Welling: Visit the West and let go
Special to the Daily
Wranglers from the dude ranches where I’ve lived have noticed that it takes guests four days of being away from their busy lives before they notice the lupine blooming between their brand-new cowboy boots. Soon after, they realize that their cabins have been sitting in the midst of meadows that blossom like exploded rainbows with reds, yellows and purples. And that’s the moment they let go and their vacations really begin.
But I’ve noticed that some vacationers never quite do that — never quite release the mind-set they use in daily life. They run their vacation time much as they do their businesses back home: set alarms, organize daily schedules, follow the news, keep track of the stock market, give orders, constantly rush. One well-known television newscaster zipped into my shop at a local resort one summer morning, held up a swollen, discolored thumb, and said he was on his way to a whitewater float trip on the Snake River. He needed a Band-Aid so he could paddle. I said, “You can’t paddle. Your thumb may be broken.” He said, “It hurts a lot, but I’m in a hurry. Can I buy a Band-Aid?” I convinced him to stop at one of the urgent-care clinics we have for visitors before heading for the river. “There’s one right on your way.” He rushed out my door before I finished giving him directions, and 10 minutes later my phone rang. He was lost. “Where’s that place again?” If this man ever got to his float trip, I suspect he whipped up the water with his oar till it looked like meringue. To him, his thumb was merely an impediment to his plans; the outdoor adventure, however, was something he needed to check off that day’s to-do list.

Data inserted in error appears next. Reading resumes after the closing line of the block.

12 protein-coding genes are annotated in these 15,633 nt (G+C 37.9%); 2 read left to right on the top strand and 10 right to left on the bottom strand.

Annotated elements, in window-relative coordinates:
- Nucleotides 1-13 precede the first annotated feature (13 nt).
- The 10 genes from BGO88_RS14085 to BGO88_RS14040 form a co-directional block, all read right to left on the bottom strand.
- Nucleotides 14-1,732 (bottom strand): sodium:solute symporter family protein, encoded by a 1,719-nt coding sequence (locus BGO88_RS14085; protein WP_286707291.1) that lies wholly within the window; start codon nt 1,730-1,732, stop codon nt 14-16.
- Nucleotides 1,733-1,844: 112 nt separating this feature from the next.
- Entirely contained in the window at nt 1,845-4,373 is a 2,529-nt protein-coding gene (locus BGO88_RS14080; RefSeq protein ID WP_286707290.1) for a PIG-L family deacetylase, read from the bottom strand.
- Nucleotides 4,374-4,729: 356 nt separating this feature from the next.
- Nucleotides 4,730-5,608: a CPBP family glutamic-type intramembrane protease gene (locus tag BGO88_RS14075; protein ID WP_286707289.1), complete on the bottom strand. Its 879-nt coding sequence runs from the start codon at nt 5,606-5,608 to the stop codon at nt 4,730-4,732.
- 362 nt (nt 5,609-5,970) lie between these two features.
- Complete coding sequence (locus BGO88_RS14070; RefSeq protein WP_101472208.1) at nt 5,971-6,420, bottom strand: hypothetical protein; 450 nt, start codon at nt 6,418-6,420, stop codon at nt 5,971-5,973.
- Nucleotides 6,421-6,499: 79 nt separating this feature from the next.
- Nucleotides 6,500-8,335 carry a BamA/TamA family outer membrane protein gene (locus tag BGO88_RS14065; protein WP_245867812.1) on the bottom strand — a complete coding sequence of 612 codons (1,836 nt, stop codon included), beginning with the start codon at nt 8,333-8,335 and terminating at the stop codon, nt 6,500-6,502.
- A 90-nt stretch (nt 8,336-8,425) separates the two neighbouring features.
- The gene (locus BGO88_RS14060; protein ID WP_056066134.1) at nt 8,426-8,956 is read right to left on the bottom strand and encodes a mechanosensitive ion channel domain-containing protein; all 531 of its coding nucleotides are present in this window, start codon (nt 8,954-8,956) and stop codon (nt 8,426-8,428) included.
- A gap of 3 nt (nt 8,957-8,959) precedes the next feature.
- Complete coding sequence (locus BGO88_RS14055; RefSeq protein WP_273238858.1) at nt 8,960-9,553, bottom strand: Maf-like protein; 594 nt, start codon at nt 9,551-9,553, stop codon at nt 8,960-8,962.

And yet people — even the busiest ones — need nature. It grounds everyone who spends some time with the unseen world of thoughts, feelings, images, ideas. Anything that successfully pulls us back into our bodies and onto the earth offers balance. We each have rhythms inside: Breath draws in and presses out, the heart beats, blood pulses, eyes blink, muscles clench and relax over and over with a rhythm all their own. In nature, we can more easily sense these bodily rhythms, become conscious of them, and in doing so we also become conscious of the earth’s rhythms. Tree boughs dip and sway, wind moves, sun glints off leaves and water, blossoms open and close, roots push down, sprouts push up, spiders weave, birds sing, bees hum all to a rhythm that reflects nature’s aliveness. It might take a bolt of lightning across the sky, followed by a resounding boom, to grab our attention, but when nature does succeed in focusing our awareness, we get pulled out of our egos and into our bodies. We look, listen, smell, taste and touch. Our senses attach us to the earth, and for one moment we become exquisitely conscious of a unity with life.
Even at home, we can experience a wonderful calming when we take our bodies on a stroll through the neighborhood, or spend a few minutes lopping the heads off spent petunias, stacking firewood, watering the lawn. When life becomes especially difficult, I regress to historical forms of human behavior: hunting and gathering. I go into the forest and pick berries, gather pinecones or dried weeds for a creative arrangement, track deer. I take off my shoes and walk barefoot on the earth to soothe myself further. Such activities move us to another kind of time, the kind not kept by clocks but rather by the rhythms of the slow-growing things around us, the dip and sway of breeze-blown tree branches, the pace of nest builders, the easy float of clouds. I’ve noticed that when vacationers finally succumb to nature, they carry their bodies with new ease, and their faces emit an open light. I’m convinced that if we cultivate an awareness of the natural world, we will care for ourselves and for the planet better. And we won’t ever waste four days before we notice the lupine blossoming between our boots.
Tina Welling is a contributor to Writers on the Range, a service of High Country News (hcn.org). She lives in Jackson, Wyo., where for 25 years, she and her husband ran the Rosebud gift shop based at the Snow King Resort.
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